Every campaign cycle I usually do similar things, go to a repository, download a bounce of data, merge and store them to an existing RData file for posterior analysis. I've already wrote about this topic some time ago, but this time I think my script became simpler.

Set the Directory

Let's assume you're not in the same directory of your files, so you'll need to set R to where the population of files resides.

setwd("~/Downloads/consulta_cand_2014")

Getting a List of files

Next, it’s just a matter of getting to know your files. For this, the list.files() function is very handy, and you can see the file names right-way in your screen. Here I'm looking form those "txt" files, so I want my list of files exclude everything else, like pdf, jpg etc.

files <- list.files(pattern= '\\.txt$')

Sometimes you may find empty objects that may prevent the script to run successfully against them. Thus, you may want to inspect the files beforehand.

info = file.info(files)
empty = rownames(info[info$size == 0, ])

Moreover, in case you have the same files in more than one format, you may want to filter them like in the following:

CSVs <-list.files(pattern='csv')
TXTs <- list.files(pattern='txt')
mylist <- CSVs[!CSVs %in% TXTs]

Stacking files into a dataframe

The last step is to iterate "rbind" through the list of files in the working directory putting all them together.
Notice that in the script below I've included some extra conditions to avoid problems reading the files I have. Also, this assumes all the files have the same number of columns, otherwise "rbind" won't work. In this case you may need to replace "rbind" by "smartbind" from gtools package.

cand_br <- do.call("rbind",lapply(files,
FUN=function(files){read.table(files,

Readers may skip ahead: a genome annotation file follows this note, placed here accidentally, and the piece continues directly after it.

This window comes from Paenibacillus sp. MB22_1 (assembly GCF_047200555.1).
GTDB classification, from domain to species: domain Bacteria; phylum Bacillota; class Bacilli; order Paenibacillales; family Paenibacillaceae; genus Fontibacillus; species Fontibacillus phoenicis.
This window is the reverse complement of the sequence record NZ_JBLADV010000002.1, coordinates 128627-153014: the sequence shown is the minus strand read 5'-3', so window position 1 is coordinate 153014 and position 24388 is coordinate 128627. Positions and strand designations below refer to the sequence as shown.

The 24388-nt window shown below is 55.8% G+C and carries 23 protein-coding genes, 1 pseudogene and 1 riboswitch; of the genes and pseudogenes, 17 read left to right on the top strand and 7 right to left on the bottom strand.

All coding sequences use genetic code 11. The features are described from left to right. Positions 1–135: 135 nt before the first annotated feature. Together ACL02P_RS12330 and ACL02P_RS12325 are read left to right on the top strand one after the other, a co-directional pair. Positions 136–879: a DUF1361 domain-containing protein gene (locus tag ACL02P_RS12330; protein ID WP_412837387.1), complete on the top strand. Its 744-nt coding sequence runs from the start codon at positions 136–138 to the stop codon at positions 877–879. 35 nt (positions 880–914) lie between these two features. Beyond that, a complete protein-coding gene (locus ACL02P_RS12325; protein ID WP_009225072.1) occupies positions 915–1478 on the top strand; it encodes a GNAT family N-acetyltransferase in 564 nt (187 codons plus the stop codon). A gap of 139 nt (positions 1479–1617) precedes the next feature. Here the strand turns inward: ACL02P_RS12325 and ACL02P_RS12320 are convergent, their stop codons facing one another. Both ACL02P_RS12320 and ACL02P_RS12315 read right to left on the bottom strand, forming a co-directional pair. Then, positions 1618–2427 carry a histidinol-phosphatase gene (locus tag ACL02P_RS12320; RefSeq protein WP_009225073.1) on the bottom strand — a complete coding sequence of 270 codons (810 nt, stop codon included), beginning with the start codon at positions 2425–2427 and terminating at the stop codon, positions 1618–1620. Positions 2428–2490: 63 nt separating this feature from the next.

header=FALSE, sep=";",stringsAsFactors=FALSE, 
fileEncoding="cp1252", fill=TRUE,blank.lines.skip=TRUE)
}))

Uruguayan voters are about to give to the Frente Amplio a third mandate this November 30th. The following graph shows how the outcome would look like if the election were held this week. The undecided voters were distributed accordingly to each party as by the election day. The picture plots the probability density function (pdf) of the vote support for the FA and the PN as published by the major polling houses. The script can de found here.

As the picture suggests, the posterior densities are quite apart from each other and their confidence regions narrow, meaning that we have less uncertainty about the results under that area.

Rplot

Within 2 weeks, electors in Uruguay will vote for the runoff election between FA and PN. According to the polling data being published, it's very likely Uruguayans will give FA a third mandate. I run the following forecast model which suggest that the difference between the two parties are huge; even greater than the number of undecided voters.

Tabaré Vázquez - Frente Amplio

FA

Luis Lacalle Pou - Partido Nacional

PN

The latest polls just released tonight are suggesting a numerical tie between Dilma Rousseff (PT) and Aecio Neves (PSDB) considering the limit of the margin of error. Actually, these polls fired up a possible game-changing for the opposition over the government as some of the polls did capture any impact stimulated by the televised debate on Friday night.

There is still a lot of uncertainty around; roughly 5% of the electorate were reported to be undecided still. Nonetheless, by the time I run my model today, it turned Aecio ahead of Dilma for a little margin (< 1%). These numbers also account for Wasting votes, so it will typically diverge from the official results.

DILMA

PT

AECIO

PSDB

WASTING VOTES

WASTE

House Effects

Although the machinery behind the model I'm running allows for drawing several elections from data, it's too risky to call one side or the other given the pollster's credibility, which was certainly aggravated by the poor performance 3 weeks ago. Meanwhile, I've been trying to learn the pollsters' random walk in the Brazilian campaigns, but given the small range of observations this will take a while to produce robust measures.